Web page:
Through the Internet2 NET+ initiative, the research and education community – consumers and service providers alike – are coming together to identify and develop solutions for some of the most complex computing challenges facing the community. It is exciting to see Internet2 and member campuses, MIT, Notre Dame and University of Texas-San Antonio, working together with research institutions such as Argonne, Fermilab and CERN, and providers of open cloud computing solutions such as Rackspace and others using the high-performance Internet2 Network to open up new areas for research and high-performance computing. Through such efforts, the community is able to collectively support institutional research and teaching missions, including not only scientific, research computing, but also university operations. Throughout this process, they are ensuring that their security, compliance and accessibility obligations are met.

The Internet2 NET+ initiative is designed by the research university community to engage in the development of solutions that allow for consistent and community supported approaches. Working with commercial providers helps to remove barriers to the research and education community to leverage the cloud through joint design of provisioning, and federated identity solutions and services. It also provides a context for addressing some of the real problems posed by the utilization of cloud based services to support research. For researchers, this means greater access to affordable services and a sustainable environment for scientific and scholarly exploration. The cloud changes the computing equation and redefines the user experience with services by adding on-demand, utility and self-service capabilities to computing infrastructure.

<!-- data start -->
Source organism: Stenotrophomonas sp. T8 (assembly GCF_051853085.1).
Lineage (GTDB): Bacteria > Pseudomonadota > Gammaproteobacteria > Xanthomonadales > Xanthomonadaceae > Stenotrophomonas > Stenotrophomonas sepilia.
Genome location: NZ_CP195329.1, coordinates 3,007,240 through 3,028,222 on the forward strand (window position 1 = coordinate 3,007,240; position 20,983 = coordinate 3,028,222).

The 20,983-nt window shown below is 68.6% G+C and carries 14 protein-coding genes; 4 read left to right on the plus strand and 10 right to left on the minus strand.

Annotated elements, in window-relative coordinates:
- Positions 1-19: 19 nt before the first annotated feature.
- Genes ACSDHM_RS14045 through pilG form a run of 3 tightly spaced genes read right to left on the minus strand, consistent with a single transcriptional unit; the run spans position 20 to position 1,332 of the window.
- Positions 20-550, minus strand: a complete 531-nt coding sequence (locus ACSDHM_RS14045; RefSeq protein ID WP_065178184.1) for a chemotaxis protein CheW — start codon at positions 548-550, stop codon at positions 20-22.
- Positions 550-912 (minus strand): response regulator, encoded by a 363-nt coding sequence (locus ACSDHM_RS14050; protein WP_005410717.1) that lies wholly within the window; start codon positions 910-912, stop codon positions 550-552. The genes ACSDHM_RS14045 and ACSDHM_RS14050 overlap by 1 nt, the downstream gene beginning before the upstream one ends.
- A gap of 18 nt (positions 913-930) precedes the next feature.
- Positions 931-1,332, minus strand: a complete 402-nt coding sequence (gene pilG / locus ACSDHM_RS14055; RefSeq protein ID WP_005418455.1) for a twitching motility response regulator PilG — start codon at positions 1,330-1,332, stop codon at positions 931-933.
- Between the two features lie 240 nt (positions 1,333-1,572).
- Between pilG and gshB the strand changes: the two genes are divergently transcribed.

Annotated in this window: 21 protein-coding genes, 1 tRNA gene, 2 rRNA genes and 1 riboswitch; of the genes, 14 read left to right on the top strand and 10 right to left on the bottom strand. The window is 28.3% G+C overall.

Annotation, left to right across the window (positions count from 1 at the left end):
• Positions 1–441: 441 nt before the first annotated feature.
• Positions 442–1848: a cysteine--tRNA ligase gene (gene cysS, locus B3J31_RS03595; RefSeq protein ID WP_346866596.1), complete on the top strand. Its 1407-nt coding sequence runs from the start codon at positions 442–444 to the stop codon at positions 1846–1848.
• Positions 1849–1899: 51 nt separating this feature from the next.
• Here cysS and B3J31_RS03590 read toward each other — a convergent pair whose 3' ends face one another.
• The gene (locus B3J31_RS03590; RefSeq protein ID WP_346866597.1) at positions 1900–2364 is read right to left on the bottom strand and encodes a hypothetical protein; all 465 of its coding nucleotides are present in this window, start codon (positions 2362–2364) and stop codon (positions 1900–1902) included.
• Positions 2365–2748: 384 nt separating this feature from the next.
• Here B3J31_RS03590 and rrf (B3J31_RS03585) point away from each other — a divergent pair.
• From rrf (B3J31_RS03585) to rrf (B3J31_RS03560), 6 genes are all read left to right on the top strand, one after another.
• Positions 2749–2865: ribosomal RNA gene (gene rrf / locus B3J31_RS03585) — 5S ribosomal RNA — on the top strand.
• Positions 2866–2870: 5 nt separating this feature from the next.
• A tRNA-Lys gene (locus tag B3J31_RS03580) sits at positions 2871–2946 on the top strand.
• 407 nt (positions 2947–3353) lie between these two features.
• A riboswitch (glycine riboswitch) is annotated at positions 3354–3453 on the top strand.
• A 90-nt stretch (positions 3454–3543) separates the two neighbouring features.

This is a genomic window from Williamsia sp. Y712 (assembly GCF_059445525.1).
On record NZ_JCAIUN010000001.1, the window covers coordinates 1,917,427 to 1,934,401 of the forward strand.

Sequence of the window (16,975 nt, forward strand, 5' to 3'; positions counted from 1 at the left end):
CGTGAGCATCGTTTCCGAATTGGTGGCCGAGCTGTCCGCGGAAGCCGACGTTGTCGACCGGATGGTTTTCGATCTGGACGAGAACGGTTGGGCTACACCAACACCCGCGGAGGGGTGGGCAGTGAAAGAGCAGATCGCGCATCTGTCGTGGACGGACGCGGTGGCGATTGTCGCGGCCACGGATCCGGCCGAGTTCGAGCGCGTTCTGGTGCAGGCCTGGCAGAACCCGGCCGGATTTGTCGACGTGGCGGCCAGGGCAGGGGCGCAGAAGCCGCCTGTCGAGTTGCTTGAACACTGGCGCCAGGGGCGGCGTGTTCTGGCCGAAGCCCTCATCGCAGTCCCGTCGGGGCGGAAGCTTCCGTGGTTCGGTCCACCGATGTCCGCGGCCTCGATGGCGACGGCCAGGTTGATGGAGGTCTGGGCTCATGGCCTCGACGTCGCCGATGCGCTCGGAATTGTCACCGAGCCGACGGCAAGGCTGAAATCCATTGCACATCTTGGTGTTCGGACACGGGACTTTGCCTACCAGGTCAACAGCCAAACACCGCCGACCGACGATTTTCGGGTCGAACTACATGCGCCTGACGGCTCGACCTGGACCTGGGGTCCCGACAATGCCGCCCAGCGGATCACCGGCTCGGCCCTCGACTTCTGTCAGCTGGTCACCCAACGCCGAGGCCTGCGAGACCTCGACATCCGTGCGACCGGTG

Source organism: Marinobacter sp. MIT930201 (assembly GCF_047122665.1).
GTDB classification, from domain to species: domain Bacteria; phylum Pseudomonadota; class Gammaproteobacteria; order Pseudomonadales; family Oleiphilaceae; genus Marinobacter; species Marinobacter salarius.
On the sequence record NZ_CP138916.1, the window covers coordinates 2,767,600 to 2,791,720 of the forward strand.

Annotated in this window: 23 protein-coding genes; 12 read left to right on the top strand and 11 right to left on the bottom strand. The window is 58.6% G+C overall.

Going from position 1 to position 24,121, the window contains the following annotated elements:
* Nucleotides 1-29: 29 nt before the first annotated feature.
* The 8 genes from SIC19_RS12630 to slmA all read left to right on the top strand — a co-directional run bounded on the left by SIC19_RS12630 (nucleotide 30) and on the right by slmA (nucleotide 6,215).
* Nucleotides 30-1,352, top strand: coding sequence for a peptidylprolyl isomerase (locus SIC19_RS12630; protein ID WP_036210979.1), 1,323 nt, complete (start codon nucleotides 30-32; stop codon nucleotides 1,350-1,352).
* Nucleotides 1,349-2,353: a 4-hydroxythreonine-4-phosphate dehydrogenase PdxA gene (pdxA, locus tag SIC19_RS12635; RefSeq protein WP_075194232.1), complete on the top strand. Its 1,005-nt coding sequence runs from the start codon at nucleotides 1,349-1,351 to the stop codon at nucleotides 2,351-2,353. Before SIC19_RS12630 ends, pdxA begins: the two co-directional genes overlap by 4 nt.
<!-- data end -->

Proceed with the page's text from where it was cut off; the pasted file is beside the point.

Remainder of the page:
The cloud is quickly evolving into one of the most flexible models for scientific computation and big data. Cloud adoption will help accelerate the changes in high-performance computing. We’ve seen the change developing over the past couple of years, as open technologies like the Open Compute Project and OpenStack in particular, democratize access to mass commodity hardware and software. Now, top research institutes such as CERN, Argonne National Laboratory, Notre Dame, University of Texas at San Antonio and MIT have chosen to build their high-performance clouds on OpenStack. By embracing open standards and collaboration, university researchers are at the forefront of innovation and contribute to a shared purpose that benefits everyone.

The event organizers – Narayan Desai (Argonne National Lab), Paul Brenner (Notre Dame University), Khalil Yazdi (Internet2) and Paul Rad (Rackspace) – welcomed participants (pictured below) and laid out a vision and an agenda for the workshop. Some of the key points that emerged during discussions in the morning include:

  • Public clouds were not designed to address the requirements of research communities.